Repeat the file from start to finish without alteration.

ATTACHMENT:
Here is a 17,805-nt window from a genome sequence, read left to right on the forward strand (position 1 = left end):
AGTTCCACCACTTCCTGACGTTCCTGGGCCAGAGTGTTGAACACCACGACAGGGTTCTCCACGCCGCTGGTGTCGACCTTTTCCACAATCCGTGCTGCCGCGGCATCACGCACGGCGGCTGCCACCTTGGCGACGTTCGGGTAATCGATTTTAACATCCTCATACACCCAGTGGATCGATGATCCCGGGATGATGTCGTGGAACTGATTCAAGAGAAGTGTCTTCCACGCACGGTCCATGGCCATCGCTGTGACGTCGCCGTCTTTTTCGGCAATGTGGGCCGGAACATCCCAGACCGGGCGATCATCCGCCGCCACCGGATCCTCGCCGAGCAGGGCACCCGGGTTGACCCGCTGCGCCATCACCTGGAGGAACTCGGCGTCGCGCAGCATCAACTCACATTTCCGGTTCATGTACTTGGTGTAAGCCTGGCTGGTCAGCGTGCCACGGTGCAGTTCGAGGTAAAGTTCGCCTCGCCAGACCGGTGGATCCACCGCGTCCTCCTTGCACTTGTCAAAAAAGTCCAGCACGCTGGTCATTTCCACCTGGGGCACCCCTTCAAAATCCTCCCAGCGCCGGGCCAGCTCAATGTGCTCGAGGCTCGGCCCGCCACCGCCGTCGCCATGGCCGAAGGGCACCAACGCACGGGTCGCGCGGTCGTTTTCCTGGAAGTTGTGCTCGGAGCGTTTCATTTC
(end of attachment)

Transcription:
Here is a 17,805-nt window from a genome sequence, read left to right on the forward strand (position 1 = left end):
AGTTCCACCACTTCCTGACGTTCCTGGGCCAGAGTGTTGAACACCACGACAGGGTTCTCCACGCCGCTGGTGTCGACCTTTTCCACAATCCGTGCTGCCGCGGCATCACGCACGGCGGCTGCCACCTTGGCGACGTTCGGGTAATCGATTTTAACATCCTCATACACCCAGTGGATCGATGATCCCGGGATGATGTCGTGGAACTGATTCAAGAGAAGTGTCTTCCACGCACGGTCCATGGCCATCGCTGTGACGTCGCCGTCTTTTTCGGCAATGTGGGCCGGAACATCCCAGACCGGGCGATCATCCGCCGCCACCGGATCCTCGCCGAGCAGGGCACCCGGGTTGACCCGCTGCGCCATCACCTGGAGGAACTCGGCGTCGCGCAGCATCAACTCACATTTCCGGTTCATGTACTTGGTGTAAGCCTGGCTGGTCAGCGTGCCACGGTGCAGTTCGAGGTAAAGTTCGCCTCGCCAGACCGGTGGATCCACCGCGTCCTCCTTGCACTTGTCAAAAAAGTCCAGCACGCTGGTCATTTCCACCTGGGGCACCCCTTCAAAATCCTCCCAGCGCCGGGCCAGCTCAATGTGCTCGAGGCTCGGCCCGCCACCGCCGTCGCCATGGCCGAAGGGCACCAACGCACGGGTCGCGCGGTCGTTTTCCTGGAAGTTGTGCTCGGAGCGTTTCATTTC